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Can Top Washington Writers Save Time?
Time managing editor Richard Stengel has big plans for the three marquee Washington journalists he’s hired.
“All are best in their class,” Stengel says. “They fit perfectly into my strategy.”
Stengel, who took over the reigns of Time earlier this year, hired David Von Drehle and Michael Grunwald from the Washington Post. He took Mark Halperin from ABC News.
The three hires came on the heels of layoffs across Time Inc.’s magazines, from Sports Illustrated to People. The company shuttered Life magazine. Stengel cut 50 from Time magazine’s staff in March. The newsweekly closed bureaus in Chicago, Atlanta, and Los Angeles.
Now Stengel is doing some selective hiring.
“What do we do as journalists?” Stengel asks. “We write, we report, we think. In terms of people who do these things, David and Michael are as good as anybody anywhere.”
Mark Halperin, ABC’s political director for years, will help in “framing the conversation,” he says. “His metabolism is perfect for the Internet.”
Having sliced his staff, Stengel has made room for writers he can build into brand names.
“They are already great brands within our community,” he says. “We want to make them more potent in the broader community.”
Time will tell whether Stengel’s strategy will succeed. Many mainstream media publications are struggling, and newsweeklies like Time, Newsweek, and U.S. News top the list of endangered species in the new digital world.
“We feel bullish all the way around,” Stengel says. “I’m fixing the roof when the sun is shining.”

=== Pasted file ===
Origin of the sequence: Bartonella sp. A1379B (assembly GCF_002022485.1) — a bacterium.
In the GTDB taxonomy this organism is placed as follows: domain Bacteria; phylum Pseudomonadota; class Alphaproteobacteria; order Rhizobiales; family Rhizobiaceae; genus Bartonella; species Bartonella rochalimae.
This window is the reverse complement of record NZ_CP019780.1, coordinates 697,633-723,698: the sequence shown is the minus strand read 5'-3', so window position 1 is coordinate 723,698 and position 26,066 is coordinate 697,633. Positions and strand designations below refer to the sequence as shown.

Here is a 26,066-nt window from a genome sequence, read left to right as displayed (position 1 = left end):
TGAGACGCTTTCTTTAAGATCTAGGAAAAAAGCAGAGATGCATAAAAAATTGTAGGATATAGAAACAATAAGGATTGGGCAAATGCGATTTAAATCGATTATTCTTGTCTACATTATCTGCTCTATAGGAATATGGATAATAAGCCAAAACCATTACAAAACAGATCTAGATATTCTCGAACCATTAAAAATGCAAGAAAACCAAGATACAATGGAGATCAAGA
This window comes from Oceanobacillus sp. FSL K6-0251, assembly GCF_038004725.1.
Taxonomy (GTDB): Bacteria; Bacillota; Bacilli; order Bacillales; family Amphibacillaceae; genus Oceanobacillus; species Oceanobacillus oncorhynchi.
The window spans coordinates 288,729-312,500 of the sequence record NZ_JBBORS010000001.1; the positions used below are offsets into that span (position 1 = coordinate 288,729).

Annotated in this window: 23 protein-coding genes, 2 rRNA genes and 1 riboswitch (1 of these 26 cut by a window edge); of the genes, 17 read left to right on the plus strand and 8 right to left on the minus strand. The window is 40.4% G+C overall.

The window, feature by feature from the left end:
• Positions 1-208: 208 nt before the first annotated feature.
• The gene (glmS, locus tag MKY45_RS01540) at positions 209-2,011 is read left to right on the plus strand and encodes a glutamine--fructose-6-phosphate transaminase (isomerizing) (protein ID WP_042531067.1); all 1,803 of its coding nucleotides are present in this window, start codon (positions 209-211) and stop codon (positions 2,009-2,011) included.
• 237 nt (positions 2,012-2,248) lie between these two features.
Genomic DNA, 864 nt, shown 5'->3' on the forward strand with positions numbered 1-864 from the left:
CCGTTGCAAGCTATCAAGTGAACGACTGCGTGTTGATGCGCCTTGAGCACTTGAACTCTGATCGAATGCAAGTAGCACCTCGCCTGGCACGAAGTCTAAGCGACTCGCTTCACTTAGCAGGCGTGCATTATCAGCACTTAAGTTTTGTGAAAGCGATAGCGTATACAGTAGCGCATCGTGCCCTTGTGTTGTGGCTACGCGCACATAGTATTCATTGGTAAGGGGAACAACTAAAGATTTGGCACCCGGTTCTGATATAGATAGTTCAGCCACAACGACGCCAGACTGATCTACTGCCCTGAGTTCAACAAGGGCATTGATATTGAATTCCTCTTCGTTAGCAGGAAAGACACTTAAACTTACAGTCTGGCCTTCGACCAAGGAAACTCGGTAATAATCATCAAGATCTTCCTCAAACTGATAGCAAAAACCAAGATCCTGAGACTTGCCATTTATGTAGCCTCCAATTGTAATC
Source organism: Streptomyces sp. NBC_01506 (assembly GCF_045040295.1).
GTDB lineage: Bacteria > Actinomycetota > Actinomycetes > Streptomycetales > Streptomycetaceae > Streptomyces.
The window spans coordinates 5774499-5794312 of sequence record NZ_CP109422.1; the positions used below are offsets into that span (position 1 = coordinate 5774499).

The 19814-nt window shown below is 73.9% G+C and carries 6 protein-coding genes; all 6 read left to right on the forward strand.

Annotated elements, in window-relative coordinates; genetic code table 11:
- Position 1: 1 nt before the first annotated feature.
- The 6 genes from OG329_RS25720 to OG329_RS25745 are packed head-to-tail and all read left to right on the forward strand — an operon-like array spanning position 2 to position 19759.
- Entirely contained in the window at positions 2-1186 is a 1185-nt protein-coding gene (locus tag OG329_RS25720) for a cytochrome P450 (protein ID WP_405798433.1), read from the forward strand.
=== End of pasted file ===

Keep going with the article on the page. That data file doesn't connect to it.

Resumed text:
From the outside, Time’s roof looks a little leaky. Industry sources say its ad pages are down by double digits. Part of its business strategy has been to cut circulation from 4 million to 3.25 million. It has also reduced advertising rates.
The magazine has made a big gamble by changing its publication cycle, moving up its deadlines to Thursday for an earlier close, hoping to get the magazine to readers on Friday. But many readers still receive the magazine Monday or Tuesday.
Von Drehle, Grunwald, and Halperin will fit into a Time that’s been reconceived and redesigned. Gone is the omniscient voice instilled 84 years ago by founder Henry Luce. The new Time has bylines on the cover and commentary by Joe Klein, Peter Beinart, and Michael Kinsley, among others.
Newsweek, Time’s main competition, took the personality brand-building route years ago. Evan Thomas, Jonathan Alter, Howard Fineman, and Robert Samuelson have had their names on Newsweek’s cover and their faces on its pages for decades.
Taken together, Time’s changes seem to be tending toward the Economist’s style of essays and columns rather than hard news reporting.
“We have to be both timely and timeless,” Stengel says. “That’s what I think keeps the magazine around.”
Stengel also wants to keep people coming to Time’s Web site, which has been the beneficiary of resources cut from the print publication. He points to Von Drehle’s coverage of the shooting massacre at Virginia Tech.
“David went down to Blacksburg, filed for time.com, and also wrote a great piece for the magazine,” he says. “That’s the idea now—there’s nobody who’s all one and none of the other. Everybody gets that.”
Stengel says readers are getting great reads from Swampland, Time’s online political blog. Ana Marie Cox, famous for creating the gossipy, R-rated content of the Wonkette web site, is Swampland’s brand-name writer. Joe Klein pitches in.
Says Stengel: “It’s been a roaring success.”
In fact, Swampland is hard to distinguish among the hundreds of political blogs. Yes, Cox adds her trademark snarky tone, Joe Klein’s insights spice up the site, and Halperin will bring his years of experience in connecting with the “googling monkeys” he branded while overseeing ABC’s political blog.
But Swampland wanders across the same terrain covered by newspaper blogs from the Washington Post, the New York Times, and dozens of others, including Slate and Salon.
In Von Drehle and Grunwald, Stengel has placed his bets on two fine Washington journalists. But can they keep Time magazine from seeing its readership and ad pages continue to decline? If the answer to survival is Swampland, then the marriage of Ana Marie Cox and Mark Halperin could either fire up the site or burn it down.